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8.225818 - POPULAR CHINESE VIOLIN PIECES (Takako Nishizaki, Siu-Fan Chan, Kwok-Kuen Koo)
Popular Chinese Violin Pieces
Modern Chinese music continues the national tradition of following a programme, or at least evoking a mood. Cheerful or melancholy impressions of the countryside are frequent. At the same time the musical material used is often borrowed from folk song, or in direct imitation of it.
In writing for the violin, many composers have in mind the sound and technique of the two-string Chinese instrument, the erhu. This involves many more glissandi than are now customary in Western music, the finger sliding from note to note on a string that has no finger-board to support it. The erhu is, of course, capable of considerable agility, but is relatively limited in range.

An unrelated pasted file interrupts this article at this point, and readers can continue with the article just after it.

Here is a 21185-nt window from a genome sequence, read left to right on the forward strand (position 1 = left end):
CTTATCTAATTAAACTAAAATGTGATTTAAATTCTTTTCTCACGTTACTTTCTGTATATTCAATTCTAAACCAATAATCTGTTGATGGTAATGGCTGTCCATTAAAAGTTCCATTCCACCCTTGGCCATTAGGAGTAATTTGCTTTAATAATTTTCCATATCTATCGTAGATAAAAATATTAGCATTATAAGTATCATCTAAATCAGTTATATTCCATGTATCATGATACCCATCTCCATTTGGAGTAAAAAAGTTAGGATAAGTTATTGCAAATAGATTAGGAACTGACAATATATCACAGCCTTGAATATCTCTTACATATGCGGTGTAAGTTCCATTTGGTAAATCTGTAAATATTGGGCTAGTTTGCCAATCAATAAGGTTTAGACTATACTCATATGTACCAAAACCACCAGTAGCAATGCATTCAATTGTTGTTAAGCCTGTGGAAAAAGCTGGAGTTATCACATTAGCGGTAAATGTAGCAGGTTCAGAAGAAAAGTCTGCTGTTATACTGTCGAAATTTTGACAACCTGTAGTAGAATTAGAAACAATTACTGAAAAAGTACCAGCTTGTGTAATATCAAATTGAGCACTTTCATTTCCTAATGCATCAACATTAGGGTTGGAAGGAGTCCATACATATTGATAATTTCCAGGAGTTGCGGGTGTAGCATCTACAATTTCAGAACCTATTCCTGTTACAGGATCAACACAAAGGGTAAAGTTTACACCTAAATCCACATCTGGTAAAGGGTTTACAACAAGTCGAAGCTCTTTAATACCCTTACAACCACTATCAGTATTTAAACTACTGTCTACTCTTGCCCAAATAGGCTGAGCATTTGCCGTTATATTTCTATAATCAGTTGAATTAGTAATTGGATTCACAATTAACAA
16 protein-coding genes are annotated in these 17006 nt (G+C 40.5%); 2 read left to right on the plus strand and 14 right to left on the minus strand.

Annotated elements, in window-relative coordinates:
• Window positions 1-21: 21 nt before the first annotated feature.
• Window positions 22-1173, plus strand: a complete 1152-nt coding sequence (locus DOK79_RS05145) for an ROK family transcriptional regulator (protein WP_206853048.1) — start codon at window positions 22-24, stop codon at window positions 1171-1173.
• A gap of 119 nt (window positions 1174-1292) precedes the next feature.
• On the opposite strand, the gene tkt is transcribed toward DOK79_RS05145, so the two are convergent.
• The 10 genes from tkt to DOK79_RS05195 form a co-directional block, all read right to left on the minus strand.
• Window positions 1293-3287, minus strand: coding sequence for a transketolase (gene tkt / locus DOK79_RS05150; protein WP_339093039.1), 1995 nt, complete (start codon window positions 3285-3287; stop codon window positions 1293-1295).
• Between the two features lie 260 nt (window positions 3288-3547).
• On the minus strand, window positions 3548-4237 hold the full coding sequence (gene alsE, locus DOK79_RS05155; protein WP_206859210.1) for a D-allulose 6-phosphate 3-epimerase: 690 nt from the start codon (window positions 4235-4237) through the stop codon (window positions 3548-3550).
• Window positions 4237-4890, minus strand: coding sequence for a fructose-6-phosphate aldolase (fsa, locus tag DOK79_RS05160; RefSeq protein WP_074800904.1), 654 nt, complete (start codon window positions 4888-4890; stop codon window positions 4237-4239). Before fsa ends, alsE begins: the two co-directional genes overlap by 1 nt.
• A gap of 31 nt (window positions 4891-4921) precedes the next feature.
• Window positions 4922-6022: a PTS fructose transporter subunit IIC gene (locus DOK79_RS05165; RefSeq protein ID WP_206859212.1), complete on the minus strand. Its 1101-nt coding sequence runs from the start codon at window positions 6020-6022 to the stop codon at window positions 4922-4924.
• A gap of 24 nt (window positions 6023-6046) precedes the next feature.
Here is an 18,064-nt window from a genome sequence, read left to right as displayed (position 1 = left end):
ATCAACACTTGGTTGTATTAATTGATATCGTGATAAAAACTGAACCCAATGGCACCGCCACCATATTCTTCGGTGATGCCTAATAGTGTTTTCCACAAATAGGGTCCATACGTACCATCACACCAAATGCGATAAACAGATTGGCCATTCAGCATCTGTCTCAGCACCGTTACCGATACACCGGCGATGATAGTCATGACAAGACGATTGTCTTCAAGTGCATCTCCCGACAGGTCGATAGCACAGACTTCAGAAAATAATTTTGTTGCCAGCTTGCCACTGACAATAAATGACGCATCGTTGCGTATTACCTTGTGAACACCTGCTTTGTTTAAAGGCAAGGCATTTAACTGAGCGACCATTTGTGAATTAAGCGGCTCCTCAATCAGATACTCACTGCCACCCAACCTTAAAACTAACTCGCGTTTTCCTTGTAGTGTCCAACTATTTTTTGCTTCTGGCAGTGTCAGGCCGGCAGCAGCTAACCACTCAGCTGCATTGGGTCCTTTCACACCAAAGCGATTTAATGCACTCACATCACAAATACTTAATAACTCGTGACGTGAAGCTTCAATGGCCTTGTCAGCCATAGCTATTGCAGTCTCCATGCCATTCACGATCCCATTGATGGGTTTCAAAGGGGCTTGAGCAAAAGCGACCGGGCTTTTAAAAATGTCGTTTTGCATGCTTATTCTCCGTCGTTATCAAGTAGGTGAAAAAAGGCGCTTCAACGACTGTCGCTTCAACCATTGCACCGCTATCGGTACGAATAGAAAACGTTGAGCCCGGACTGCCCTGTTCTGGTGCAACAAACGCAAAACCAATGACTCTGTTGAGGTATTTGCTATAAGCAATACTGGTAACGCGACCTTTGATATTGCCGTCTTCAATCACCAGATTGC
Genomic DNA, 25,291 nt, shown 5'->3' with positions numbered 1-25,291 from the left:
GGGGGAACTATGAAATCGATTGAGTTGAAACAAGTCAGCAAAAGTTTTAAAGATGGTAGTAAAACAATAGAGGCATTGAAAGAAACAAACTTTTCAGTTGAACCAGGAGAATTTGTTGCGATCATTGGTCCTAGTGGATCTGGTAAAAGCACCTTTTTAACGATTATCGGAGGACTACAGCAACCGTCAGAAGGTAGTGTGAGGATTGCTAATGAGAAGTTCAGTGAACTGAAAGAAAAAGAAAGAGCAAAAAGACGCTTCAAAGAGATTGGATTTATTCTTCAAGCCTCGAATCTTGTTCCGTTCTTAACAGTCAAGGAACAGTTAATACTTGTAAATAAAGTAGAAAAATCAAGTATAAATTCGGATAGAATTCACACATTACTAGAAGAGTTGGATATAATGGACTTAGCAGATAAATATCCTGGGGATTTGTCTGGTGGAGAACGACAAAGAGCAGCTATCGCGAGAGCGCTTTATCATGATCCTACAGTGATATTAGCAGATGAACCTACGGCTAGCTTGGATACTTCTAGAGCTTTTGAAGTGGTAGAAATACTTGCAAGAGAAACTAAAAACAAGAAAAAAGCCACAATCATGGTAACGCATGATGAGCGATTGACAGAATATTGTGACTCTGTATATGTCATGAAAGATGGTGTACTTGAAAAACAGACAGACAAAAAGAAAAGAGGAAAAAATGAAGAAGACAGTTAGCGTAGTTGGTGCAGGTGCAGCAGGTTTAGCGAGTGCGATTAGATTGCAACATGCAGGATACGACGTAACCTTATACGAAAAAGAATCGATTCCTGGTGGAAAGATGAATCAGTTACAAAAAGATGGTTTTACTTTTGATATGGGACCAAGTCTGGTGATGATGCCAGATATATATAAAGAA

Spring Festival Overture Li Huanzhi
The beginning of spring is a matter of great importance to an agricultural community. In the Chinese calendar the New Year, based on the lunar cycle, occurs at the first new moon after the sun has entered Aquarius. Spring, however, is found in the farming calendar, which is based on the solar year. It occurs about 5th February, so that, when New Year is late, there may be a year with no Beginning of Spring, a coincidence that cannot be lucky. The Spring Festival used to involve the sacrifice of an ox and was an occasion of great importance.
The Spring Festival Overture opens with a short introduction. A rapid dance movement follows, which falls into two clear sections. There is the usual contrast of a slower and more lyrical mood, that takes over, and to be replaced by the original dance. The general form is a common one in folk dances.
Xinjiang is the province of China that lies north of Tibet. Its inhabitants have all the characteristics of the Central Asian, and speak a Turkic language.